Is Reading in the Dark Bad for Your Eyes?

Reading in the dark

Did your parents ever tell you, “It’s not good for you to read in the dark. Turn the light on!”

You probably had no trouble seeing back then, and may have been confused at such comments.

As adults, we hear this often—that reading in the dark is bad for our eyes and may even damage them.

Is that true?

We examine the question in this post and then give you some ways to see better in dim lighting, no matter how old you are.

Young Man Reading in darkened room with woman looking over

Reading in the Dark: What Your Eyes Have to Do Under Dim Lighting

Our eyes have to adjust to different levels of lighting all the time. It seems automatic to us, but a lot is going on behind the scenes.

You can imagine three main players on the “team” of eyesight that are responsible for helping you to see under low-light conditions.

Pupil

This is that little black circle at the center of your eye, surrounded by the iris, which is the colored part. The pupil is an opening through which light passes, similar to the aperture in a camera. The iris is a muscle that adjusts the size of the pupil (opening) to reduce or increase the amount of light coming into the eye.

Under low-light conditions, the iris expands the pupil as much as possible. If you’ve ever been in the dark with a friend and then turned on a light while looking into their eyes, you would have seen the iris at work. The pupil would have been large at first, but then would have quickly diminished in size in response to the increase in light.

When you’re trying to see in the dark, the iris expands the pupil to allow as much light as possible into the eye. This enhances sensitivity and helps us to see better. It takes only a few seconds for the iris to do its job, which is why, if you wait for a minute or two, you can see better in the dark.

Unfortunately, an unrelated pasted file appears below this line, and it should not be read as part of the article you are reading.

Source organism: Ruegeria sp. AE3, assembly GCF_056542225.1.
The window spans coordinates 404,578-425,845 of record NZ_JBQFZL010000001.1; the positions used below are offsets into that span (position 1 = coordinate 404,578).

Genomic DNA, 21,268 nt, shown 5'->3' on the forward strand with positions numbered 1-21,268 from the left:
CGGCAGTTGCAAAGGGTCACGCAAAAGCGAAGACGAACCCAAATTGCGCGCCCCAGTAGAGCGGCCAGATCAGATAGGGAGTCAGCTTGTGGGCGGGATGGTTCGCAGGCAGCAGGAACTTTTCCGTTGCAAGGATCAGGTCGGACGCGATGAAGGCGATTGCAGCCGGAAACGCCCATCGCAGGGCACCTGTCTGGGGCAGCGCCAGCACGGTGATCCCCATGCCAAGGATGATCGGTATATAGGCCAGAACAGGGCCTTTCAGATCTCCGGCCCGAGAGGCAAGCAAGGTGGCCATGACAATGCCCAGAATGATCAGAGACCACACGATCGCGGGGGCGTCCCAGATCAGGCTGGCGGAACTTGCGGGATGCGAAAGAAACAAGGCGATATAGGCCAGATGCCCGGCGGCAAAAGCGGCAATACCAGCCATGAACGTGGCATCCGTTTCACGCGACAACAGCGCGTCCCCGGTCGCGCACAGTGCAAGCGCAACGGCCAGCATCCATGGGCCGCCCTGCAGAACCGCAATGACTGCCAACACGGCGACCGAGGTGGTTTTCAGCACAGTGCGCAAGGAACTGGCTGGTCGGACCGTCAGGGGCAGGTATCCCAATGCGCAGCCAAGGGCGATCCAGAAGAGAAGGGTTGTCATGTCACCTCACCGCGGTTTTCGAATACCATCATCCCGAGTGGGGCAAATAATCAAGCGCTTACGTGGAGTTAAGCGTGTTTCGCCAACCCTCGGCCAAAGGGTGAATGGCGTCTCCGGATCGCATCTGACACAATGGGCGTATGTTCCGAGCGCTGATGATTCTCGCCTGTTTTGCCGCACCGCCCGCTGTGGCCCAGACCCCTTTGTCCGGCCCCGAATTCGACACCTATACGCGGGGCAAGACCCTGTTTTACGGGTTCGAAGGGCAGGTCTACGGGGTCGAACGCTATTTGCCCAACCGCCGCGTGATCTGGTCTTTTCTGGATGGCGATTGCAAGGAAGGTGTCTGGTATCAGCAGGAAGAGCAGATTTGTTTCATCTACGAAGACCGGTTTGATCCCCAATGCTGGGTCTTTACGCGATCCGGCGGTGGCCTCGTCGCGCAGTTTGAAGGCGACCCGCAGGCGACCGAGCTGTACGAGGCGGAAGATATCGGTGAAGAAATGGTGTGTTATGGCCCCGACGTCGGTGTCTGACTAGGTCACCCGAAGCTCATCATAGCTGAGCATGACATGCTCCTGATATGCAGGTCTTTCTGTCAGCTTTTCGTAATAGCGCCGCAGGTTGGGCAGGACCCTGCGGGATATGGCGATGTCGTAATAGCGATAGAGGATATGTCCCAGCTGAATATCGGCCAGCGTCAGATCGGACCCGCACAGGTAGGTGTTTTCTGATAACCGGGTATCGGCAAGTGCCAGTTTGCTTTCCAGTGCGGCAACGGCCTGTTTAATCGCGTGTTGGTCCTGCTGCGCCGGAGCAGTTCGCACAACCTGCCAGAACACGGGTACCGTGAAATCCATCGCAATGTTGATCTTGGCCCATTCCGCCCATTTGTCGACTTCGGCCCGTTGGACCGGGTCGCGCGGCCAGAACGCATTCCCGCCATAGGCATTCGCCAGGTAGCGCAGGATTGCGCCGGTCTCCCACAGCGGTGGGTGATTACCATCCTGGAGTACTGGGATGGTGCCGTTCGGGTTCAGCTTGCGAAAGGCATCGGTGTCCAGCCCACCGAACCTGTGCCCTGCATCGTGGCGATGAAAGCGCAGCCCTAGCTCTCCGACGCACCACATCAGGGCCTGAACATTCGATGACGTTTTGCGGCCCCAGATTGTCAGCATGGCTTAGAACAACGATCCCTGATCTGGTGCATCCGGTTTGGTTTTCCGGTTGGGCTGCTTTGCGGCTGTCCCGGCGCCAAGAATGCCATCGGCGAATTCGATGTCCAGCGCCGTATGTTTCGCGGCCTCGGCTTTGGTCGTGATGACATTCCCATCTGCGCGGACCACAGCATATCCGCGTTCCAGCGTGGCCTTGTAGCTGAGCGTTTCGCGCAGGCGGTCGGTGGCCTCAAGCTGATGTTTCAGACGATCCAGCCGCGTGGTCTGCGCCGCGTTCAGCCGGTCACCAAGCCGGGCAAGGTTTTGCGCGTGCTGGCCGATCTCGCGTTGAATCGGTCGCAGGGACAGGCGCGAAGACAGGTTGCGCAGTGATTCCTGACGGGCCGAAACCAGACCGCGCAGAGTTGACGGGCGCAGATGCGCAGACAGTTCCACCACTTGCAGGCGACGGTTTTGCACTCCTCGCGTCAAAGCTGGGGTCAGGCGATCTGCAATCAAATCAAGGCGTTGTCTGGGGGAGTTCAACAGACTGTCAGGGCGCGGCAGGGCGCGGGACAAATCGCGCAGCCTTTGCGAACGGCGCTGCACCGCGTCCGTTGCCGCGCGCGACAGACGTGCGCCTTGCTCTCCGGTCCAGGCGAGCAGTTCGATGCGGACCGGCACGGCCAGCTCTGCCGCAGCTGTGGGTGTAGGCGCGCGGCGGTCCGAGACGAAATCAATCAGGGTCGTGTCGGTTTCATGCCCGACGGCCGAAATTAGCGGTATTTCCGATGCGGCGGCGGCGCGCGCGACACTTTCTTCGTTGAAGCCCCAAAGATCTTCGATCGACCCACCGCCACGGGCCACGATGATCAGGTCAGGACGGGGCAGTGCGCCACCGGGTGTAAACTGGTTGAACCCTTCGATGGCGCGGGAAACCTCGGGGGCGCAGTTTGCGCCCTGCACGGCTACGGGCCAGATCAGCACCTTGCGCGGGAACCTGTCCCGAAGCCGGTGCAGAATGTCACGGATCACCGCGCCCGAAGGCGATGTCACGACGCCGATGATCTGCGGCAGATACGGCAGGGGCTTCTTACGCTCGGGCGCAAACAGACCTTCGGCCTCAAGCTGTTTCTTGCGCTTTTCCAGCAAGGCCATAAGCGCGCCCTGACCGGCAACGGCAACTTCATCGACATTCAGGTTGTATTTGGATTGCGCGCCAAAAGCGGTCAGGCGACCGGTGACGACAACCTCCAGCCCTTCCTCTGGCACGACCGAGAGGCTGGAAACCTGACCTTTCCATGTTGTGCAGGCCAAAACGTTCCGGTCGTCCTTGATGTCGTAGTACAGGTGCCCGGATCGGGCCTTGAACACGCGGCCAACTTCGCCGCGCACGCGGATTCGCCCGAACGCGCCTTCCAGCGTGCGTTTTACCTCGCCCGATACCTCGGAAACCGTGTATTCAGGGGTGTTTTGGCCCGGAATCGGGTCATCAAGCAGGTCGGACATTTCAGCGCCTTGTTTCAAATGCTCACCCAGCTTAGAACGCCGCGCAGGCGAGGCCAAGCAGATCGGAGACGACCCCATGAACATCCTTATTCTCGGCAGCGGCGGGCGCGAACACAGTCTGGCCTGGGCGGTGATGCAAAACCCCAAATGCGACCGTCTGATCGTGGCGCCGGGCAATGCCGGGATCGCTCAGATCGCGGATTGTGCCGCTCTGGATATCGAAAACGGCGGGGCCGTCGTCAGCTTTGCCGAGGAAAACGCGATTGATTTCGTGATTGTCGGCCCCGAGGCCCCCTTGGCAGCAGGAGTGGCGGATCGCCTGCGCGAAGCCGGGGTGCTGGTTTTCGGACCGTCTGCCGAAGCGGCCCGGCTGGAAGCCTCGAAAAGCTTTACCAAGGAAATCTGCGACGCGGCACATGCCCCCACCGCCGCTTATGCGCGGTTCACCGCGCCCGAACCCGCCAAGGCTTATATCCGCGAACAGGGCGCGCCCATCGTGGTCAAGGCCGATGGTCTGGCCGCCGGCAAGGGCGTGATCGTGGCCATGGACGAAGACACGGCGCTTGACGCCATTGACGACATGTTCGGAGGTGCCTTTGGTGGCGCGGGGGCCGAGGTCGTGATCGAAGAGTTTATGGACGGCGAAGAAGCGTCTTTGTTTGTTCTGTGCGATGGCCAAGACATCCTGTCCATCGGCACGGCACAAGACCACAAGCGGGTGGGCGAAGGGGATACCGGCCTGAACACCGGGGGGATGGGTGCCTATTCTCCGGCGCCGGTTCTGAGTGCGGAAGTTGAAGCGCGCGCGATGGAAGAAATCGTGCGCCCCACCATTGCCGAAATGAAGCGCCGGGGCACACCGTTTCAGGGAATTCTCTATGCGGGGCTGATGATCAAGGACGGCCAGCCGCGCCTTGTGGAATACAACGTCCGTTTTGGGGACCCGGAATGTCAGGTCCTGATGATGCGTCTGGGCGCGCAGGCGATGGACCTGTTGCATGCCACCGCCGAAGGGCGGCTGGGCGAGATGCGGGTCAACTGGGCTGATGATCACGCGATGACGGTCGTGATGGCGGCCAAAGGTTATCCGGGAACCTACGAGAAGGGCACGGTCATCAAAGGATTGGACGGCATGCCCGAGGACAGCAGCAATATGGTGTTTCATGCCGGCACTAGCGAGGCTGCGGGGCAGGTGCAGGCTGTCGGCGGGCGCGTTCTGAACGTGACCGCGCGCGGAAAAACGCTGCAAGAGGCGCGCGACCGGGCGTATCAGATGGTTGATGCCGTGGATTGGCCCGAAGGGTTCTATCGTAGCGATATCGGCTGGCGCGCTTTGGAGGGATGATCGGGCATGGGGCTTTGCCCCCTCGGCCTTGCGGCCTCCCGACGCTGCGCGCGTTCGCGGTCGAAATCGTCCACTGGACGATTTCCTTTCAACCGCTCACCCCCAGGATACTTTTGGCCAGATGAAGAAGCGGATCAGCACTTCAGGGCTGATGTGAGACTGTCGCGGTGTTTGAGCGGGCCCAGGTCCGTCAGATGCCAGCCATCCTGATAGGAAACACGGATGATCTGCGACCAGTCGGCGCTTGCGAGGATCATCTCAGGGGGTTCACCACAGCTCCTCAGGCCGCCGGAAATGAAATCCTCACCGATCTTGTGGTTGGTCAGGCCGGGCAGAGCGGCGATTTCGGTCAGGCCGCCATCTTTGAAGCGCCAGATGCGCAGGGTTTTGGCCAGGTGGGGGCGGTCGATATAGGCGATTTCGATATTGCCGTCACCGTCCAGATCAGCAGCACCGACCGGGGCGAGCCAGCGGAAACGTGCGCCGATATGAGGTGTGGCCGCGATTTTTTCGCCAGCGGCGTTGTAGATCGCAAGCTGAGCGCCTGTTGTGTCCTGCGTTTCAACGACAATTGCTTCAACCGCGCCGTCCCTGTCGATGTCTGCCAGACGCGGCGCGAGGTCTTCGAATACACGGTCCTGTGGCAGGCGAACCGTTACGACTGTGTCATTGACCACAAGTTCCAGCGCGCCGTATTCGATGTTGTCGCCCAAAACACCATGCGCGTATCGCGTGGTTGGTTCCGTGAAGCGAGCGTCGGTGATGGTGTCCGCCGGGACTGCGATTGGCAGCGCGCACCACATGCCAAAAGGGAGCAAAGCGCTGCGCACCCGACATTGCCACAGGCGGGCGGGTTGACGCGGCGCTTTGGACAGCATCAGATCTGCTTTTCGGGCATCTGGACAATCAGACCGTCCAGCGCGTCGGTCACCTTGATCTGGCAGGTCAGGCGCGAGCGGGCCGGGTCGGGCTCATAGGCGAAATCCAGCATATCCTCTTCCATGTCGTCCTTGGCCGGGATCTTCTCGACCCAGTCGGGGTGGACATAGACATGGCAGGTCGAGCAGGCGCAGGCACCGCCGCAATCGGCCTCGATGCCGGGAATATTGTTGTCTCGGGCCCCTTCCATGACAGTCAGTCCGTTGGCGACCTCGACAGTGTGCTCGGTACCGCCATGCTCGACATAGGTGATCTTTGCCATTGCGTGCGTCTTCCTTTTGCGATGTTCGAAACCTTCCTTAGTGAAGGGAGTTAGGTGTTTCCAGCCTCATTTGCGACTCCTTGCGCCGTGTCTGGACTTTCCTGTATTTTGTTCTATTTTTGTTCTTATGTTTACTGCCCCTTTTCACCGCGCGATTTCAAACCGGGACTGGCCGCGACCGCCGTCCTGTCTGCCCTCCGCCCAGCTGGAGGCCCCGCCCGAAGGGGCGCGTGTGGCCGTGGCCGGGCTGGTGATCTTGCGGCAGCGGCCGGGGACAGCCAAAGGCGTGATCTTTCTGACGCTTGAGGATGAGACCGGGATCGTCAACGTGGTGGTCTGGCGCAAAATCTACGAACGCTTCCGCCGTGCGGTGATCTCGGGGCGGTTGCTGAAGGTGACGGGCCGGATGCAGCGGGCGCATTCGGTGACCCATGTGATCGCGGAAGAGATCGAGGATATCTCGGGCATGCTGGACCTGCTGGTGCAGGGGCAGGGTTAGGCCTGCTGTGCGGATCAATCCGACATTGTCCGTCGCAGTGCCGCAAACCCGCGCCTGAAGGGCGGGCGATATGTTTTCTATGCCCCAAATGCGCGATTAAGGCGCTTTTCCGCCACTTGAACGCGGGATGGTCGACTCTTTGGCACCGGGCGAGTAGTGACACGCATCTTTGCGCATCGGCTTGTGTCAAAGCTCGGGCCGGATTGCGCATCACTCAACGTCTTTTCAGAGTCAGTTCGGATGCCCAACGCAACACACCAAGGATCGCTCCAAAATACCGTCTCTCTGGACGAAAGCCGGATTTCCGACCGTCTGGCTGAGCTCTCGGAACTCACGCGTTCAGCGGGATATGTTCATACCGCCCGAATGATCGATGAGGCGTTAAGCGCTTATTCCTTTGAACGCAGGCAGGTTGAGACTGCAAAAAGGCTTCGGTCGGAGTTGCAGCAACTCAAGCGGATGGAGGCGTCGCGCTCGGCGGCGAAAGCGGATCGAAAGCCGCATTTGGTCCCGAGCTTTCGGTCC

If you wait longer, though, you may find that your eyesight continues to improve. That’s because of the action of the cone cells.

Cone cells

Cone cells, or cones as they’re sometimes called, are one of two types of photoreceptor (light-sensitive) cells in the retina of the eye. To understand cones, we have to understand the retina.

The retina is the light-sensitive layer of tissue at the back of the eye. Images that come through the pupil are focused on the retina. It then converts those images to electric signals and sends them along the optic never to the brain. This is how we understand what it is that we’re seeing.

Cones are located in the center of the retina in the “macula” and are responsible for giving us our color vision. They also help us see fine details.

Humans have three types of cone cells:

  1. Red
  2. Green
  3. Blue

These cone cells detect red, green, and blue colors. The other colors that we see, we experience as a mixture of these three colors.

Cone cells also contain light-sensitive chemicals called photopigments. When exposed to light, these chemicals react and convert light energy to electrical activity that our brains know how to interpret.